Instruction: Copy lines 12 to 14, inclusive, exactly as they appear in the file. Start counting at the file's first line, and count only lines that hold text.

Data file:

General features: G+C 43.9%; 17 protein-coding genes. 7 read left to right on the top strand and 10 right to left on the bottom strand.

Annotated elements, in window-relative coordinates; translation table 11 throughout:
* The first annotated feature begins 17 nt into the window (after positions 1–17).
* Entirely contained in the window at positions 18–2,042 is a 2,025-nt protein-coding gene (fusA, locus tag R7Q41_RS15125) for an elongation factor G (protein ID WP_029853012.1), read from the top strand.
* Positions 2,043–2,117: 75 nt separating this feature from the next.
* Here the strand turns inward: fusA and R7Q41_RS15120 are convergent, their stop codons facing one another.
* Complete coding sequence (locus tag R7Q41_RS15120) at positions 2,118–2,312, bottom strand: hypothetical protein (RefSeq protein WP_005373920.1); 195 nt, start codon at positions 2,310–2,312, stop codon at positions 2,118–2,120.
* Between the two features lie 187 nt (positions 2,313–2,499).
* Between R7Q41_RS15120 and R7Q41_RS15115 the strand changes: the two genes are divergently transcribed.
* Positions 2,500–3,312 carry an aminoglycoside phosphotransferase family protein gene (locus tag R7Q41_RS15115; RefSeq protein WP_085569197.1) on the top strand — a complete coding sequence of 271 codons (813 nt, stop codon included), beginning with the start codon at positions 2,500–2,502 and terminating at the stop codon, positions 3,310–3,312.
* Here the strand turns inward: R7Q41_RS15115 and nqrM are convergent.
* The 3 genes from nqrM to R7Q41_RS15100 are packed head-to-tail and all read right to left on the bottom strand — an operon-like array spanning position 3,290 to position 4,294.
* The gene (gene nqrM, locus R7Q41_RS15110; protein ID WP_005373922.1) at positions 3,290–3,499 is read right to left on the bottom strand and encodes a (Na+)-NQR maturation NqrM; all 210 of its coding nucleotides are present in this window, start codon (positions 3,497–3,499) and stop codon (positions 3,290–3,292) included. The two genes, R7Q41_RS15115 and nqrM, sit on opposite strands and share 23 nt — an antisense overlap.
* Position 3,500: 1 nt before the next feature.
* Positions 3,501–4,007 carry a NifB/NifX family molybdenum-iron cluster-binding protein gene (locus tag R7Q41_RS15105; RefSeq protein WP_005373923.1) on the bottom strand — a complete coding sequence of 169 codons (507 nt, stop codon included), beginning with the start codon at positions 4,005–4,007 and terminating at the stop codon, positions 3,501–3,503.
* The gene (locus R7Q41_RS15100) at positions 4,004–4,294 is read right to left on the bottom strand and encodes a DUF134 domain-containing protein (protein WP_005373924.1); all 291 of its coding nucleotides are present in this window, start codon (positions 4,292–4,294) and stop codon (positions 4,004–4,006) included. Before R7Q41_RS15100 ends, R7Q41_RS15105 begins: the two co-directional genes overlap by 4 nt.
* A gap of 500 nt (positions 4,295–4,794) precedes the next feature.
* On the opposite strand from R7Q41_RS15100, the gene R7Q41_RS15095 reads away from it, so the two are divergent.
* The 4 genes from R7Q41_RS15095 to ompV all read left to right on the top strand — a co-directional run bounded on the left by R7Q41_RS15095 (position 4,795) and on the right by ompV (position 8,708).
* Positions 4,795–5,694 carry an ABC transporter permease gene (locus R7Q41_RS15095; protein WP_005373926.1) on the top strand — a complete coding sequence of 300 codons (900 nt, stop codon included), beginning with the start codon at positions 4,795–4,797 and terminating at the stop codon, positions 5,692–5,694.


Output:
* The 3 genes from nqrM to R7Q41_RS15100 are packed head-to-tail and all read right to left on the bottom strand — an operon-like array spanning position 3,290 to position 4,294.
* The gene (gene nqrM, locus R7Q41_RS15110; protein ID WP_005373922.1) at positions 3,290–3,499 is read right to left on the bottom strand and encodes a (Na+)-NQR maturation NqrM; all 210 of its coding nucleotides are present in this window, start codon (positions 3,497–3,499) and stop codon (positions 3,290–3,292) included. The two genes, R7Q41_RS15115 and nqrM, sit on opposite strands and share 23 nt — an antisense overlap.
* Position 3,500: 1 nt before the next feature.